USERRA is one of those laws that may affect very few members of your workforce, but if it does, you better know what your obligations are. A recent decision issued by the Eighth Circuit Court of Appeals serves as a good reminder to employers of some of those obligations.
In Dorris v. TXD Services, LP (8th Cir. Feb. 27, 2014), the Eighth Circuit reversed a district court’s order granting summary judgment to an employer who failed to include a service member’s name on a list of active employees in the course of an asset sale. Here, the service member, who had been deployed to Iraq months before the asset sale, was not included on the list of active employees provided to the buyer because his employer documented him as having quit or been terminated. When he returned from his 12-month deployment, the service member discovered that he could not seek reinstatement to his former position (as USERRA provides) because his former “employer” no longer existed. And, since his name had not been included on the list of active employees provided to the company who purchased all the assets of his former employer, that business did not believe it had any obligation to hire him. I guess you could say the employee was in a bit of a pickle. So, off to the Courthouse he went.
The service member filed suit claiming that his former employer violated USERRA’s anti-discrimination provision, 38 USC § 4311(a), which prohibits discrimination against service members with respect to “benefits” of employment, which is broadly interpreted to include “any advantage…that accrues by reason of an employment contract or agreement or an employer policy, plan, or practice.” 38 USC § 4303(2). First, the Court quickly dismissed any argument about the label the employer attached to this employee – that is, whether he was terminated or quit. This label had little meaning because USERRA specifically provides that an employee who is absent during a period of service in the uniformed service is “deemed to be on furlough or leave of absence from the civilian employer." 20 CFR § 1002.149. Thus, even if the employer TXD Services labeled the service member as having quit or been terminated, that label did not alter TXD Services’ obligations to that service member. This position is consistent with the USERRA regulations, which provide: “Entitlement to these non-seniority rights and benefits is not dependent on how the employer characterizes the employee's status during a period of service. For example, if the employer characterizes the employee as 'terminated' during the period of uniformed service, this characterization cannot be used to avoid USERRA's requirement that the employee be deemed on furlough or leave of absence, and therefore entitled to the non-seniority rights and benefits generally provided to employees on furlough or leave of absence." 20 CFR § 1002.149.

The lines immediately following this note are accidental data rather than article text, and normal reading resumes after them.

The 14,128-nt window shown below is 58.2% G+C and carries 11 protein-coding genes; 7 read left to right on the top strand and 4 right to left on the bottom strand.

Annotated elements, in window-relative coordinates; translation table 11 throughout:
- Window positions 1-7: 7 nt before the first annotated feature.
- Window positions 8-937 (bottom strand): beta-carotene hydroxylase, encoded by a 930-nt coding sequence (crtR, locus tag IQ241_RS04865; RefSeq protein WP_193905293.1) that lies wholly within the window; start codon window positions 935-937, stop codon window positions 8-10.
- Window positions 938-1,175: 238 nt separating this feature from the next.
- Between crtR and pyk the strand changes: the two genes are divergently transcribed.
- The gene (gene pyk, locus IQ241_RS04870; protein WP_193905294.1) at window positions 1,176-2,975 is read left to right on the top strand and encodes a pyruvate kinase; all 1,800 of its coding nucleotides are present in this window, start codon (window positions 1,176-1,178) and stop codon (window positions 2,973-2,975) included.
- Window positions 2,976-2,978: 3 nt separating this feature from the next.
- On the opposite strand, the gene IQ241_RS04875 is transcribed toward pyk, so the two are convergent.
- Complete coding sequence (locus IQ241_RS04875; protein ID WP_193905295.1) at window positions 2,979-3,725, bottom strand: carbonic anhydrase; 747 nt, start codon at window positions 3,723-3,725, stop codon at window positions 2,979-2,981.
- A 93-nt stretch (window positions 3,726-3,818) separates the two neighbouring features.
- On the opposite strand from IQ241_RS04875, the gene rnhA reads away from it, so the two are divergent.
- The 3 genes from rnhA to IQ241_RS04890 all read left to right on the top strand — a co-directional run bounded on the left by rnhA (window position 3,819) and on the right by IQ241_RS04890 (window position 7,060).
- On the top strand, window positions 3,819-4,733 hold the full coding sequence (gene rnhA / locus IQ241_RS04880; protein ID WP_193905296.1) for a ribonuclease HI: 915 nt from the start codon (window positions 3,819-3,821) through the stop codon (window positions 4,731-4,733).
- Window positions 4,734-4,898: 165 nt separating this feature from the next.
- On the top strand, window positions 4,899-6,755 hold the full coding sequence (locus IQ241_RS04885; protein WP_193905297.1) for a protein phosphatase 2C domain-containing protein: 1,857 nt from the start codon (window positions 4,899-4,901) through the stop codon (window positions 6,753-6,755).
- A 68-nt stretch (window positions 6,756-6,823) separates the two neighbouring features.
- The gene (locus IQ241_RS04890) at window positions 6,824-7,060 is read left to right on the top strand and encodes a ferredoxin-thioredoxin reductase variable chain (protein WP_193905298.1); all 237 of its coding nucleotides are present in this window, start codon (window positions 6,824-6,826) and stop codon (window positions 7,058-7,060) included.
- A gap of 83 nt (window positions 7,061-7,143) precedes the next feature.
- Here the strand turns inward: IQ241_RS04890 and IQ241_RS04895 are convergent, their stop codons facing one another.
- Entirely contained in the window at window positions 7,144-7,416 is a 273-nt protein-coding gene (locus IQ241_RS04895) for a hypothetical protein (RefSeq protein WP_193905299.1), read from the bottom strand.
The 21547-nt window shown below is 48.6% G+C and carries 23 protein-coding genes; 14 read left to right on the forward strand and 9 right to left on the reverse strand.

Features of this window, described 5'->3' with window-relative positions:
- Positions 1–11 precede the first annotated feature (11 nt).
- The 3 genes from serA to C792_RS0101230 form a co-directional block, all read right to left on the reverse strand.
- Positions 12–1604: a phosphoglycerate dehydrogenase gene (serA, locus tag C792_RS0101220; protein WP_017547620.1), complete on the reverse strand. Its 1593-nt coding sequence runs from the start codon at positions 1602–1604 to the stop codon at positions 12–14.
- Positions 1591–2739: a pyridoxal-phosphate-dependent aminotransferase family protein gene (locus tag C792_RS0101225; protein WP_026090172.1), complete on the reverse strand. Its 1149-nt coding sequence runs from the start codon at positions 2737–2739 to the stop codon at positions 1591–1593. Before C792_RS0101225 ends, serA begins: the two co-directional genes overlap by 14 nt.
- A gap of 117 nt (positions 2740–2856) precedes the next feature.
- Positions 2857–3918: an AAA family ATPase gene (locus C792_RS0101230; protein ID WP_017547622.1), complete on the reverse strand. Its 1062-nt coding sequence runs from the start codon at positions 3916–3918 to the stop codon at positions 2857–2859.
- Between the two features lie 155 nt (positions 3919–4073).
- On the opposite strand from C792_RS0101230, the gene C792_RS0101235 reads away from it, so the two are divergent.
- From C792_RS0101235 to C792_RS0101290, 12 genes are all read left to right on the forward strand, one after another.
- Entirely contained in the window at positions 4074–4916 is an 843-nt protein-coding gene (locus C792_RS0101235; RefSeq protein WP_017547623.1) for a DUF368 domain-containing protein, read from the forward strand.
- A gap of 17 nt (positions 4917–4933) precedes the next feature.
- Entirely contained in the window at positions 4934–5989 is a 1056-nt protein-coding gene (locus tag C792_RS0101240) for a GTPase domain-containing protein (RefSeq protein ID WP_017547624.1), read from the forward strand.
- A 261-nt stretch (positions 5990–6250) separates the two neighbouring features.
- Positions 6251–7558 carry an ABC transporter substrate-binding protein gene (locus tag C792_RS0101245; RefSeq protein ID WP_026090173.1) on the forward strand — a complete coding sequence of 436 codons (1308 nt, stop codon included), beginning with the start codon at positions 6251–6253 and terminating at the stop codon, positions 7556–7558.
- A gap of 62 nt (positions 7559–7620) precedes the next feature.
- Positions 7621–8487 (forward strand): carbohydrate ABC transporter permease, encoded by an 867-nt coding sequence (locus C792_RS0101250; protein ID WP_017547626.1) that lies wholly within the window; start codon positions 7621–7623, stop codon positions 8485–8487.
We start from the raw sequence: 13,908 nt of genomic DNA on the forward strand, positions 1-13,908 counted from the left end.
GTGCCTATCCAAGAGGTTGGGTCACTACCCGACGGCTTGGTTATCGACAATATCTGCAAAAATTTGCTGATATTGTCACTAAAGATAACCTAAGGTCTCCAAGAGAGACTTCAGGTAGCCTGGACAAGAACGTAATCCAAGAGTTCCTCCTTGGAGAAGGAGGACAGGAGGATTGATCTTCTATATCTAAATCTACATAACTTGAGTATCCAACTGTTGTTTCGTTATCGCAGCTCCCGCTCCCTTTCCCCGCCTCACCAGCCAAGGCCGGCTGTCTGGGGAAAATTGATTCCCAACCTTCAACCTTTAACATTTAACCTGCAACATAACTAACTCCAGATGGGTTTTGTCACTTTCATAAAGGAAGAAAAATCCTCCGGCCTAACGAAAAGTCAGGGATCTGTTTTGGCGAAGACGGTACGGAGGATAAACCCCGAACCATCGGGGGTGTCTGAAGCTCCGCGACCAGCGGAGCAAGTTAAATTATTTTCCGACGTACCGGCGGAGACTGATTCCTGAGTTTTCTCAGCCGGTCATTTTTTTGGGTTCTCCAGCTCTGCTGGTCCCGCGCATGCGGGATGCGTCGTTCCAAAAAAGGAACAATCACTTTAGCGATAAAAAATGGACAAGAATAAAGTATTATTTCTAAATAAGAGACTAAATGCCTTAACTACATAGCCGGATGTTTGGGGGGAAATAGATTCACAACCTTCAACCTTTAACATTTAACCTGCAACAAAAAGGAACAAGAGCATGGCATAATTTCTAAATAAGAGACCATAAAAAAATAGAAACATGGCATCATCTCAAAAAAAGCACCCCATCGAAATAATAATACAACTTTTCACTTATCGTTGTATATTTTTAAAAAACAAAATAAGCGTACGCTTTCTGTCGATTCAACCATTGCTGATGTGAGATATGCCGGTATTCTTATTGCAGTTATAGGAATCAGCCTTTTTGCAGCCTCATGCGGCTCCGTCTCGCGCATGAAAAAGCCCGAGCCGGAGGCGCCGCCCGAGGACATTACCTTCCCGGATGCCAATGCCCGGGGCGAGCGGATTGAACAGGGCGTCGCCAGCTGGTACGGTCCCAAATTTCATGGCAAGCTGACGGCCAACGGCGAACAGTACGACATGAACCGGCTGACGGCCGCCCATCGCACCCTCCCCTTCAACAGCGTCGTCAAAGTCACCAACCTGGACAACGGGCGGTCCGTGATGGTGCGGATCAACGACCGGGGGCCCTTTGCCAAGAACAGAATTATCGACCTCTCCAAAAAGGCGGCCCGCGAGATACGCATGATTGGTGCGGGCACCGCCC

So, the next question was whether being placed on this list of active employees was a “non-seniority benefit”, such that the service member on leave could not be excluded from that list if others on similar leaves were included. Indeed, a service member is only entitled to non-seniority benefits that “are generally provided by the employer…to employees having similar seniority, status, and pay who are on furlough or leave of absence under a contract, agreement, policy, practice, or plan in effect at the commencement of such service or established while such person performs such service.” 38 U.S.C. § 4316(b)(1)(B).
The Court concluded that “a reasonable jury could find that the opportunity for seamless transfer of employment to a successor employer was an ‘advantage’ or ‘benefit’ of TXD employment.” Here, the district court had improperly put the burden of proof and persuasion on the service member to show that his employer treated plaintiff the same as all employees on comparable non-military leaves. The Court spelled out the correct allocation of these burdens, stating “if being on the list was a benefit of employment and [the service member’s] military service was ‘a motivating factor’ in his not being on the list, the burden shifts to [the employer] to show that the same action would have been taken in the absence of military service, i.e., that anyone similarly on furlough or leave of absence would have been left off the list.”
What’s the take away for employers? For one, be aware that no matter how you label a service member’s cessation of active employment, USERRA’s obligations are still the same. Second, while this case involved an asset sale, the holding could have applications to your business if you have service members who have been on active duty and seek to return. You’ll need to analyze just what is a “non-seniority benefit” in your organization in order to determine your potential obligations to that service member upon his or her return.